Thursday, February 4, 2016

Book Review: As I Lay Dying by William Faulkner

Release Year: 1930
Publisher of the pictured edition: Modern Library
Pages: 256
Purchase links: Amazon - Book Depository

Description (from Goodreads):

Selected by the Modern Library as one of the 100 best novels of all time

From the Modern Library’s new set of beautifully repackaged hardcover classics by William Faulkner—also available areSnopes, The Sound and the Fury, Light in August, Absalom, Absalom!, and Selected Short Stories


One of William Faulkner’s finest novels, As I Lay Dying, originally published in 1930, remains a captivating and stylistically innovative work. The story revolves around a grim yet darkly humorous pilgrimage, as Addie Bundren’s family sets out to fulfill her last wish: to be buried in her native Jefferson, Mississippi, far from the miserable backwater surroundings of her married life. Told through multiple voices, As I Lay Dying vividly brings to life Faulkner’s imaginary South, one of literature’s great invented landscapes, and is replete with the poignant, impoverished, violent, and hypnotically fascinating characters that were his trademark. Along with a new Foreword by E. L. Doctorow, this edition reproduces the corrected text of As I Lay Dying as established in 1985 by Faulkner expert Noel Polk.



This American Literature course  I am taking right now has "forced" me to read several books that I've always seen as titles that I will get to someday and I am happy about that, because I am finding myself enjoying reading these (modern) classics much more than I expected. For a long time I have had this expectation towards classics that I don't quite know how to explain - I want to read them, but at the same time I am afraid that I am wasting time on books I don't fully get. I've been happy to note that once I actually manage to pick these books up, I really enjoy them.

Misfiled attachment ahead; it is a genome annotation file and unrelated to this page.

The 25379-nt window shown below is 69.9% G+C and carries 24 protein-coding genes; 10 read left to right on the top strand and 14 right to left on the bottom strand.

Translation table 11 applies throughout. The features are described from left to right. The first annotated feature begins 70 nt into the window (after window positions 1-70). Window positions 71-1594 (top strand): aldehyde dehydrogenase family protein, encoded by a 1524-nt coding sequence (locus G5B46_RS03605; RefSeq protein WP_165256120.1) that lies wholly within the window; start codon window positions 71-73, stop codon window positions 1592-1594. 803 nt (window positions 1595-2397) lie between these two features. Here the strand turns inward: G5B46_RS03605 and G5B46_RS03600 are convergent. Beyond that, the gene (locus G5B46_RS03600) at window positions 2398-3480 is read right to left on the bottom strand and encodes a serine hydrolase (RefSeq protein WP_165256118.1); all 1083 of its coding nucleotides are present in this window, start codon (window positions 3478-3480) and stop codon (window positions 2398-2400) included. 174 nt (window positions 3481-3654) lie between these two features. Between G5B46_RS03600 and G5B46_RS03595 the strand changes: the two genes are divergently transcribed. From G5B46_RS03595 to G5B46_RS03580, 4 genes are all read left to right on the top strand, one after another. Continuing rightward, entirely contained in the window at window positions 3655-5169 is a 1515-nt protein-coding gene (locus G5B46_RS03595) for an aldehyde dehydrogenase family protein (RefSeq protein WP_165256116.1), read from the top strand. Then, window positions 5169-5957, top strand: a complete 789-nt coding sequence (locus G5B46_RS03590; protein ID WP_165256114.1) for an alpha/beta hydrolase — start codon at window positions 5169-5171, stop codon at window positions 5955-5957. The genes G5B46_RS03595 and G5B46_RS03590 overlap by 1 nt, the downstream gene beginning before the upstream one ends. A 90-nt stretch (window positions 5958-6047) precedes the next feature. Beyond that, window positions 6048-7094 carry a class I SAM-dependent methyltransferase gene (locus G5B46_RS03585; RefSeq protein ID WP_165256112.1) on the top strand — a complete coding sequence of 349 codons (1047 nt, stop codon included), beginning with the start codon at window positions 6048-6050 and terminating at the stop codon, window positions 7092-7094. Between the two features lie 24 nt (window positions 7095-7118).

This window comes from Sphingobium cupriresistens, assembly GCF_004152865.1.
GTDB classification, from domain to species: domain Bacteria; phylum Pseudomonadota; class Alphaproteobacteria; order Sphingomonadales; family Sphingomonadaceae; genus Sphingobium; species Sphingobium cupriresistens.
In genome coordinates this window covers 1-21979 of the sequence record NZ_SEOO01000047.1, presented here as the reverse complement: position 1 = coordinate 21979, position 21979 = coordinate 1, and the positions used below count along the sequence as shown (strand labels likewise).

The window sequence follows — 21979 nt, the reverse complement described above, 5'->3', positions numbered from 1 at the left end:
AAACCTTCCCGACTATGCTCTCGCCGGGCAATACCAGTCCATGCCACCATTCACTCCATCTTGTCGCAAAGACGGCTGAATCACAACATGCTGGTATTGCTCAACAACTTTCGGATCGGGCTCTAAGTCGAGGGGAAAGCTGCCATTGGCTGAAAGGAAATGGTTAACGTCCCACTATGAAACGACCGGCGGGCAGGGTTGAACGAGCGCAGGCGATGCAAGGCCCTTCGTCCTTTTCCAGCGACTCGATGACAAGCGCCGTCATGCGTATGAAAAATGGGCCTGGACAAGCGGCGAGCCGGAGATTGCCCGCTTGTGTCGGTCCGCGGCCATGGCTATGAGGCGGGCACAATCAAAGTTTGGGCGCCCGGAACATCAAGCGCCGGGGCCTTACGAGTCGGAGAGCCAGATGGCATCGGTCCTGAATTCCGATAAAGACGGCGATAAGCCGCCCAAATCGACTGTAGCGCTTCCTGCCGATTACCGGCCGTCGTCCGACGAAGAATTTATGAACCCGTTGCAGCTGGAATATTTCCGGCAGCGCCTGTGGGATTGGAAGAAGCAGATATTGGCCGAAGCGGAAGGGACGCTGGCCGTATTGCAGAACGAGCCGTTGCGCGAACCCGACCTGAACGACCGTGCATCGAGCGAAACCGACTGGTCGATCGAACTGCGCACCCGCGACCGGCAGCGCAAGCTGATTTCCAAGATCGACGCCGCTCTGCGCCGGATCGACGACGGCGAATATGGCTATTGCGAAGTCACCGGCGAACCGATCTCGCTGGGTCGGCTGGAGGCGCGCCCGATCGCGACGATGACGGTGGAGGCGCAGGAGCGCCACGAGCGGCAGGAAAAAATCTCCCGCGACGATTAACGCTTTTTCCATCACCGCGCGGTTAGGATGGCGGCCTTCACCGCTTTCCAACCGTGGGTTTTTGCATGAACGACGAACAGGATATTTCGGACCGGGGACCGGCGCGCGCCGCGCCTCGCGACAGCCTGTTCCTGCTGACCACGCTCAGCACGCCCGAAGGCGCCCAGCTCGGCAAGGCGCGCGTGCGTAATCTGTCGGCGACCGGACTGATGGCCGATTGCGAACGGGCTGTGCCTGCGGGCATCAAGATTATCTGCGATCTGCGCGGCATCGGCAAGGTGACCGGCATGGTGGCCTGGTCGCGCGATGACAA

To be completely honest, As I Lay Dying is one of those classics that I did not know much about before I started reading it. I know it is a book that is often on the reading list of American high school students, but since I only did a year of high school during which I was not asked to read any books, expect this shortened edition of The Crucible, I unfortunately missed on some of these wonderful classics from the American literature canon. We did read American literature in my Finnish high school, but the list did not include this one. 

As I Lay Dying was published in 1930, during  a time very different to ours. But though the world has changed, there is a sense of universality to this book that I found very touching. It is a about a family, about death, about religion, about the distinction between right and wrong. It is about respect, about societal rules and what happens when you break them. It is about making promises and keeping them. It is about finding your identity, about staying true to yourself, about learning from your experiences. It is also stylistically innovative and written in a way every single reader can take something away from. There are so many different ways to approach this book and probably equally many ways to understand and comprehend it. 

What made this book a unique reading experience for me were the rapidly changing point-of-views of the narration. If my calculations are right, there are 15 different perspectives that are divided to 59 chapters. This means that the reader gets to experience the events that take place from perspectives that differ in age, levels of education and life experience. Some perspectives are closer to Addie, the woman who has died. Some are distant, but become closer as the novel processes. Balancing multiple points of view is difficult (sometimes even balancing a two does not work) and I think Faulkner does a brilliant job in moving his story forward while at the same time showing it to the reader through so many different eyes.

I won't go much further with this review because I want to save the good stuff for the essay I need to write about this one and the other books I have read for this course, but I do want to say something about the film adaptation of this novel. I haven't seen any of them, but I am curious now, because obviously for a film adaptation 15 different narrators/main characters is WAY too much. I was actually quite surprised that the James Franco directed film released in 2013 seems to be the only adaptation of this so far. I haven't heard super great things about the film, but I definitely plan on checking it out at some point just to see how Franco got this story transported to visual form.



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